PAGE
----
Relationships During Quarantine 3 Different Pairs, 3 Different Stories

Seniors Lorenzo Gonzalez and Sophia Mariscal

Seniors Lorenzo Gonzalez and Sophia Mariscal have been officially dating for about two months as of December 2020. During quarantine they felt like their relationship was becoming more like a long distance one, but believe that facing these challenges represent why they are so compatible.

“Stronger because while we’re over the phone or away from each other, we interpret things more precisely, so we have a better understanding of each other now” Gonzalez said.

AHS Seniors Lorenzo Gonzalez and Sophia Mariscal have been going on dates ever since Junior year, but only began dating around September of 2020. However, they’ve known each other for about two and a half years, allowing them to build a strong foundation as friends before dating. They bonded through activities with their mutual friends and classes that they had with each other. Now, they are both forced to tackle the hardships of quarantine together, as a couple.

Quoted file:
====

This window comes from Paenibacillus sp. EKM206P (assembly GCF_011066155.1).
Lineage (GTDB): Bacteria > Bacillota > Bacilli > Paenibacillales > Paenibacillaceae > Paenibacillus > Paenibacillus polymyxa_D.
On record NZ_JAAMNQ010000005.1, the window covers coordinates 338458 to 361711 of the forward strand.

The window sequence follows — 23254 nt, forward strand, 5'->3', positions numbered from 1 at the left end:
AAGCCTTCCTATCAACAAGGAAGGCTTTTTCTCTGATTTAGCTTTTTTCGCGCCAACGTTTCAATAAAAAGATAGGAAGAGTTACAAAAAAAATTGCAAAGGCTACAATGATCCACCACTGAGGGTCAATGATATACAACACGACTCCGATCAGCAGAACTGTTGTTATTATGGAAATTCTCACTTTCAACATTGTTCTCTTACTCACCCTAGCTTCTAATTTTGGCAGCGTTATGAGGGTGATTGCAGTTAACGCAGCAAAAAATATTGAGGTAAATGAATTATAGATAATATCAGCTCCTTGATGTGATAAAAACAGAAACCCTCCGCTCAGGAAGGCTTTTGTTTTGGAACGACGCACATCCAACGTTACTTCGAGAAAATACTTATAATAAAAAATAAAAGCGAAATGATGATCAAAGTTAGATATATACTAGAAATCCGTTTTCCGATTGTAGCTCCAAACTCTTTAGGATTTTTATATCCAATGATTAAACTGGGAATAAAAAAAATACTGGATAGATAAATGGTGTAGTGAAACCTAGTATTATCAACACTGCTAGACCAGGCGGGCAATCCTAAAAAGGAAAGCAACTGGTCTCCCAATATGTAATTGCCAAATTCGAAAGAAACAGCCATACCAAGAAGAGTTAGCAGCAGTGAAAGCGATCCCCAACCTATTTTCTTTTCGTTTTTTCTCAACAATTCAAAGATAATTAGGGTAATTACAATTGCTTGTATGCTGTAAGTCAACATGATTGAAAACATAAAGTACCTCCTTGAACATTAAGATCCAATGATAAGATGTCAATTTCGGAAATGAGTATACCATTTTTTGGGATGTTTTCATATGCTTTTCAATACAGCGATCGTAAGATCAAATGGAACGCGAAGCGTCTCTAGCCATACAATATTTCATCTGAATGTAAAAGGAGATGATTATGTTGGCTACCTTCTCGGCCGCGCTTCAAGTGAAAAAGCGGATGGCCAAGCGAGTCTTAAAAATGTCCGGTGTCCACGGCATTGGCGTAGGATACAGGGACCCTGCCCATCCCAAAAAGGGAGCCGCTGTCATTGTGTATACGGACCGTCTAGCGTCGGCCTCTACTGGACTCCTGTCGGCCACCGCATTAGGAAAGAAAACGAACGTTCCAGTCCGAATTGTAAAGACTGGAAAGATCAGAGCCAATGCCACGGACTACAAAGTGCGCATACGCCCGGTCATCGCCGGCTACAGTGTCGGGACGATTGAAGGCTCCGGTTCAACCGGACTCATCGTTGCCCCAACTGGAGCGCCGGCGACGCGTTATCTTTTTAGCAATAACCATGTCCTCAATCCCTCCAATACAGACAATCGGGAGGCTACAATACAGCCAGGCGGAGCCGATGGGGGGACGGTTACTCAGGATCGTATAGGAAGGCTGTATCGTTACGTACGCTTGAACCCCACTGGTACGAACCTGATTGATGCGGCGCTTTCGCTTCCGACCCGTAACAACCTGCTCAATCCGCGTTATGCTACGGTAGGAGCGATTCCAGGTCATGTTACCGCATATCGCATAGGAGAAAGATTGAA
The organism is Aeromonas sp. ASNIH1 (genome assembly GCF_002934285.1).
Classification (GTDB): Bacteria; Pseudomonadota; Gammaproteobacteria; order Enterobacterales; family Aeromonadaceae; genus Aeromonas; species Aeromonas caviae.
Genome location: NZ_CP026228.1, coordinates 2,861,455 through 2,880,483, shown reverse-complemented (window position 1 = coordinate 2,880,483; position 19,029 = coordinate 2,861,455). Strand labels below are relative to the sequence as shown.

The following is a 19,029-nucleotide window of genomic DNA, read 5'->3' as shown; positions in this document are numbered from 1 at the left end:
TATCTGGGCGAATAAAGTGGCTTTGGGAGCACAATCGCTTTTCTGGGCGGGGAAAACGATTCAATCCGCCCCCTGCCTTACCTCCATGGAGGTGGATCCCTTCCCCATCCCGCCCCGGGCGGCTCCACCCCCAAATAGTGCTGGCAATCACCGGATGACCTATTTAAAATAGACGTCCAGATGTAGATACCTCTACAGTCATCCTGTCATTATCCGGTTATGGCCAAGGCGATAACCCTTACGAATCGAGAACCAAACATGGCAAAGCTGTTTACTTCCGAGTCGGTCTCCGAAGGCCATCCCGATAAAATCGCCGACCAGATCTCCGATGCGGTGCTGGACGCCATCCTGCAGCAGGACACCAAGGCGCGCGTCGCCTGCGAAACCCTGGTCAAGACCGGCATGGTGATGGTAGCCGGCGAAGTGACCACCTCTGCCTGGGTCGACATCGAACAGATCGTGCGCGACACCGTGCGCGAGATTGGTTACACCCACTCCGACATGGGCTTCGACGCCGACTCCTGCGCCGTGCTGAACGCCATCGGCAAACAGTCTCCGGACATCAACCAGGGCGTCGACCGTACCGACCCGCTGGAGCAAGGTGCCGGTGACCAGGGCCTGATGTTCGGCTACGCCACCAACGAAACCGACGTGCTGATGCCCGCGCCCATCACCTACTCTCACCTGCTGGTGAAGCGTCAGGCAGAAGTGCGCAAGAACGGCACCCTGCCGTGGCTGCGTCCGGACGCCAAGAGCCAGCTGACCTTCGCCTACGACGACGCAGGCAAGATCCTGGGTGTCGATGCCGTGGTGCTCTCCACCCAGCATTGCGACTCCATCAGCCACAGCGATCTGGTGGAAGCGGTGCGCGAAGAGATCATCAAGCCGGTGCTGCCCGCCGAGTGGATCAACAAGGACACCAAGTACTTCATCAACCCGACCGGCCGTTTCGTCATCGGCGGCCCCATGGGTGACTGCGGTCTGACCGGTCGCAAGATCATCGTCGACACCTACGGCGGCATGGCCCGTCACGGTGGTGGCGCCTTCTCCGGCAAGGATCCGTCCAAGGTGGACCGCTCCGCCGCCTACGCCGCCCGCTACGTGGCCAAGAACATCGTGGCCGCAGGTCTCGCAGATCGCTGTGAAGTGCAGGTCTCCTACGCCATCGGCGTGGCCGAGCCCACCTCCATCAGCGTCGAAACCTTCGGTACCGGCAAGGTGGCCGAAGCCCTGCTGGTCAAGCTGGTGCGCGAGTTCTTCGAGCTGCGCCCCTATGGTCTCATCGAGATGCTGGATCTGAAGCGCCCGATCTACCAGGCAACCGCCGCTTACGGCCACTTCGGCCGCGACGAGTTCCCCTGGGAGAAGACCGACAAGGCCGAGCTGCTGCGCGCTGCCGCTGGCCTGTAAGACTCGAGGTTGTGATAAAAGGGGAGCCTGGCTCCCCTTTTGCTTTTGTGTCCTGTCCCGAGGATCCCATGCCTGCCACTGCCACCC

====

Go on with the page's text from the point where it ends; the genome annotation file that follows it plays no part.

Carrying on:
Getting to know and understand each other before quarantine helped create a stronger bond down the road. Despite not being able to see each other everyday, the challenges quarantine created for them resulted in a more positive outcome, as they aim to resolve any issues presented in front of them.

“When we get into fights and arguments and stuff, we explain ourselves more often than we usually do. That way we understand each other more than we did before” Gonzalez said.

To add on, Mariscal said, “We were kind of forced to communicate since we don’t see each other anymore, and it’s all over text. We had to learn to explain things to one another.”